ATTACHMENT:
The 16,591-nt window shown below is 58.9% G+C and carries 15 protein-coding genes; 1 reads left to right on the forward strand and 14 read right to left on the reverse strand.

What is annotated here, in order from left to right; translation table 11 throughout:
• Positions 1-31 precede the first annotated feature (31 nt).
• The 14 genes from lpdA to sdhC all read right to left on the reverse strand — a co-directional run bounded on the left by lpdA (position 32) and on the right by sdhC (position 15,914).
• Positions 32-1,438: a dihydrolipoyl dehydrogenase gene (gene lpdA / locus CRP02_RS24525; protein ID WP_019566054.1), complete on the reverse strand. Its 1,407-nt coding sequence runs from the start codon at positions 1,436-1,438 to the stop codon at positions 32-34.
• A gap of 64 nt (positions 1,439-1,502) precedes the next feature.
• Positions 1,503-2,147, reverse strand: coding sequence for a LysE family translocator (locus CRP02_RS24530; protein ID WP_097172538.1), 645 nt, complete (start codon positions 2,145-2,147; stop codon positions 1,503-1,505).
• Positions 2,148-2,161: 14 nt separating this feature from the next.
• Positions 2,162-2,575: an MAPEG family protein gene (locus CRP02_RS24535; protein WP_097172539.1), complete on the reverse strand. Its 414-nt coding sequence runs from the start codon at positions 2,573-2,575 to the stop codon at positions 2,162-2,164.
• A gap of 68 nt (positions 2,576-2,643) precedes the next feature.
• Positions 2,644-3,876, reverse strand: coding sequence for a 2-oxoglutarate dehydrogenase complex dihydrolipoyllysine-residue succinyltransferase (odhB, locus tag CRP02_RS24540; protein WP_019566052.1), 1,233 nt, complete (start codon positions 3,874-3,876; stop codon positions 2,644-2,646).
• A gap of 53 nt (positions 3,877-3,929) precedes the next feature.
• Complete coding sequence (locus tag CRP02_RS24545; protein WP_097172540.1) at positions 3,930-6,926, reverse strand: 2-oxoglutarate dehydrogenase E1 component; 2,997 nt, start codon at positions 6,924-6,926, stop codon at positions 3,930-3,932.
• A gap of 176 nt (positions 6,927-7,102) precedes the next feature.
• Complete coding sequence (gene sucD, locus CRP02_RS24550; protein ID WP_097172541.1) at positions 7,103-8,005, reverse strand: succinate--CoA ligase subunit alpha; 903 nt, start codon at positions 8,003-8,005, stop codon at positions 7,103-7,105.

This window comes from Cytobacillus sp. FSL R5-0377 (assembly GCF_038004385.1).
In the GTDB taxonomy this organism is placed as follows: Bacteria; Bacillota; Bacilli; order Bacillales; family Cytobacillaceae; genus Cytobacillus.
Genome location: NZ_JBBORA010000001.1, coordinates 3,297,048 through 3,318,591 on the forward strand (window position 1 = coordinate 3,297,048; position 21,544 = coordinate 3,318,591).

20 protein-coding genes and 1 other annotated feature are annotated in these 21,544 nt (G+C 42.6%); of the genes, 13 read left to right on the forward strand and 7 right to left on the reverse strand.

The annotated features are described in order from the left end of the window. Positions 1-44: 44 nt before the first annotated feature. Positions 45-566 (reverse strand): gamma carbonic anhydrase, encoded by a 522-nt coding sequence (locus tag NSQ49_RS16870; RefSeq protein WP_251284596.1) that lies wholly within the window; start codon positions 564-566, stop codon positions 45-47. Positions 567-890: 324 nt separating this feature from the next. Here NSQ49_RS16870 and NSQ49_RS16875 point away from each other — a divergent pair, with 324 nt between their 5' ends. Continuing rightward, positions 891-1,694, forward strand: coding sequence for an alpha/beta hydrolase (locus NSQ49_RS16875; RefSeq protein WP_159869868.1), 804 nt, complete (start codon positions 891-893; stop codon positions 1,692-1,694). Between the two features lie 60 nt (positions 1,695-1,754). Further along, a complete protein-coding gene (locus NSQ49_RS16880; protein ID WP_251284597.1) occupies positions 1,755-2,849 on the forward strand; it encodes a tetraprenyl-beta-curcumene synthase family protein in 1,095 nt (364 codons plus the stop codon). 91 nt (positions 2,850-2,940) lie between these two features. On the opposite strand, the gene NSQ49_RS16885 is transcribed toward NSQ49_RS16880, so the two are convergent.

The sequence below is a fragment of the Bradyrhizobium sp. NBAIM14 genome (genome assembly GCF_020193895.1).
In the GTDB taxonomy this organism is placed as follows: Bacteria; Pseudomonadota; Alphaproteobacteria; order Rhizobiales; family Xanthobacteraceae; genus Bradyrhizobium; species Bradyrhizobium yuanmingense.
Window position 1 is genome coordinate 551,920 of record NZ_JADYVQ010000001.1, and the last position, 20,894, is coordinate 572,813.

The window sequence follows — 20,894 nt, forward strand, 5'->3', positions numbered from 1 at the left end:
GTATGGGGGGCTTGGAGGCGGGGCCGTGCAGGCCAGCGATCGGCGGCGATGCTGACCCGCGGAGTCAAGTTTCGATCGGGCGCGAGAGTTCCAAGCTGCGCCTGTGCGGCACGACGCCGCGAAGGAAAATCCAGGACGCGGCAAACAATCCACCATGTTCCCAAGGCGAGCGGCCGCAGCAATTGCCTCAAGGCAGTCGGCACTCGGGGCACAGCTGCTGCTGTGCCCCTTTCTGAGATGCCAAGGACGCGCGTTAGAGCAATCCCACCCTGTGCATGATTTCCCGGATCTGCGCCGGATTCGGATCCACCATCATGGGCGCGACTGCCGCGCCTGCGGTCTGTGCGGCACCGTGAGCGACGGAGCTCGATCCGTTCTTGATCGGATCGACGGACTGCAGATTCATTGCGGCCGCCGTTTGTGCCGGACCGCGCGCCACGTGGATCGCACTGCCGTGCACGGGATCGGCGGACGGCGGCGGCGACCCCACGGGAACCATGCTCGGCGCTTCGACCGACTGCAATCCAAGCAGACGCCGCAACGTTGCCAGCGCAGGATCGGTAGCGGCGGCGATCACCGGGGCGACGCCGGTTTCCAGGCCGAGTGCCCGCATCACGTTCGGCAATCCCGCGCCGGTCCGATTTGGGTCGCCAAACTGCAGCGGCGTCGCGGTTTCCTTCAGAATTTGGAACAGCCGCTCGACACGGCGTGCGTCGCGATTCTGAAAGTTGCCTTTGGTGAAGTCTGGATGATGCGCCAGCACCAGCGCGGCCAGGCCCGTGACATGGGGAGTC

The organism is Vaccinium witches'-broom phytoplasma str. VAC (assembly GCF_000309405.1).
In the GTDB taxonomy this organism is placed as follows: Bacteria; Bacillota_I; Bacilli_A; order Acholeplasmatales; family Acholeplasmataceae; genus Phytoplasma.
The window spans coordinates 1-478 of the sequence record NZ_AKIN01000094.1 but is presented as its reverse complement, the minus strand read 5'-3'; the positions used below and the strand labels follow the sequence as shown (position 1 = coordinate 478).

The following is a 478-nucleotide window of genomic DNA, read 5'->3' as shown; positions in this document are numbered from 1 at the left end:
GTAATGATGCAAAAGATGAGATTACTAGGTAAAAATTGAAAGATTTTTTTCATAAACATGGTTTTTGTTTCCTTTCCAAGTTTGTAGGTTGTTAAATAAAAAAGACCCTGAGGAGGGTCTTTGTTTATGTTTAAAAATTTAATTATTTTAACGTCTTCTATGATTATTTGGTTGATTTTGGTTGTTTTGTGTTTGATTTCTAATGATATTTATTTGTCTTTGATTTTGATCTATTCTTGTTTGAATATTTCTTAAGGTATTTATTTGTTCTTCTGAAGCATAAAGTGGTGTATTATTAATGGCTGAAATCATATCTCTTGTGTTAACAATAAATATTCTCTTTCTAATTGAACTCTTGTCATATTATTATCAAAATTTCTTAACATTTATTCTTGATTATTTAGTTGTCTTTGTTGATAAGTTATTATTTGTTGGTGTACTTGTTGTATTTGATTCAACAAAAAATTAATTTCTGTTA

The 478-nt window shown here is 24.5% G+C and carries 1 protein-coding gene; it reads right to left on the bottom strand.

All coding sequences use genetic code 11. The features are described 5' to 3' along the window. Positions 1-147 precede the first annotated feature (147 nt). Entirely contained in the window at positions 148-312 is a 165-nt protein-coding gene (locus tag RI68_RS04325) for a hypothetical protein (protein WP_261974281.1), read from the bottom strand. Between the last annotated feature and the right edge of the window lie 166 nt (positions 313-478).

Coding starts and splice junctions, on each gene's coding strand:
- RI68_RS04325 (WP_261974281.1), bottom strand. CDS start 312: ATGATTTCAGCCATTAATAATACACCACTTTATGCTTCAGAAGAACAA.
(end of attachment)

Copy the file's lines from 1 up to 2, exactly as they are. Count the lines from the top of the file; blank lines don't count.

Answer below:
The 16,591-nt window shown below is 58.9% G+C and carries 15 protein-coding genes; 1 reads left to right on the forward strand and 14 read right to left on the reverse strand.

What is annotated here, in order from left to right; translation table 11 throughout: